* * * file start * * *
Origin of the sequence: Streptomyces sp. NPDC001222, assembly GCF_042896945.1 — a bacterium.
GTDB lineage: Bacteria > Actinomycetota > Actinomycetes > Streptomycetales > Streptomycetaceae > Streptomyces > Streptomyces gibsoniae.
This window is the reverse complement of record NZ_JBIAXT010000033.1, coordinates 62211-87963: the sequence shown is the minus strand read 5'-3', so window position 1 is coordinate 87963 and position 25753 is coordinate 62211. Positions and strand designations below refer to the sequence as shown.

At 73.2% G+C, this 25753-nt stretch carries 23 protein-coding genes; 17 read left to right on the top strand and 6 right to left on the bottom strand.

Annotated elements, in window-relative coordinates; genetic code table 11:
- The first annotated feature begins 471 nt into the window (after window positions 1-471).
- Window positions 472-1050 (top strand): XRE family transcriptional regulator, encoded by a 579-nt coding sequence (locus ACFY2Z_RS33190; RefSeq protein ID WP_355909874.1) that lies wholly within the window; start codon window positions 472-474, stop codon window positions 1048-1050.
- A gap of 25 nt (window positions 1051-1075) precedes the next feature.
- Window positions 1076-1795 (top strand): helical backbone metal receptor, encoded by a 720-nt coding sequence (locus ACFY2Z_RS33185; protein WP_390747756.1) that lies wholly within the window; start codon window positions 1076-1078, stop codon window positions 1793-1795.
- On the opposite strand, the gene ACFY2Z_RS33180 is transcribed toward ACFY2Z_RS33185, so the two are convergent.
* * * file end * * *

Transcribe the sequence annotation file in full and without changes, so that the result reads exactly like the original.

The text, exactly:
Origin of the sequence: Streptomyces sp. NPDC001222, assembly GCF_042896945.1 — a bacterium.
GTDB lineage: Bacteria > Actinomycetota > Actinomycetes > Streptomycetales > Streptomycetaceae > Streptomyces > Streptomyces gibsoniae.
This window is the reverse complement of record NZ_JBIAXT010000033.1, coordinates 62211-87963: the sequence shown is the minus strand read 5'-3', so window position 1 is coordinate 87963 and position 25753 is coordinate 62211. Positions and strand designations below refer to the sequence as shown.

At 73.2% G+C, this 25753-nt stretch carries 23 protein-coding genes; 17 read left to right on the top strand and 6 right to left on the bottom strand.

Annotated elements, in window-relative coordinates; genetic code table 11:
- The first annotated feature begins 471 nt into the window (after window positions 1-471).
- Window positions 472-1050 (top strand): XRE family transcriptional regulator, encoded by a 579-nt coding sequence (locus ACFY2Z_RS33190; RefSeq protein ID WP_355909874.1) that lies wholly within the window; start codon window positions 472-474, stop codon window positions 1048-1050.
- A gap of 25 nt (window positions 1051-1075) precedes the next feature.
- Window positions 1076-1795 (top strand): helical backbone metal receptor, encoded by a 720-nt coding sequence (locus ACFY2Z_RS33185; protein WP_390747756.1) that lies wholly within the window; start codon window positions 1076-1078, stop codon window positions 1793-1795.
- On the opposite strand, the gene ACFY2Z_RS33180 is transcribed toward ACFY2Z_RS33185, so the two are convergent.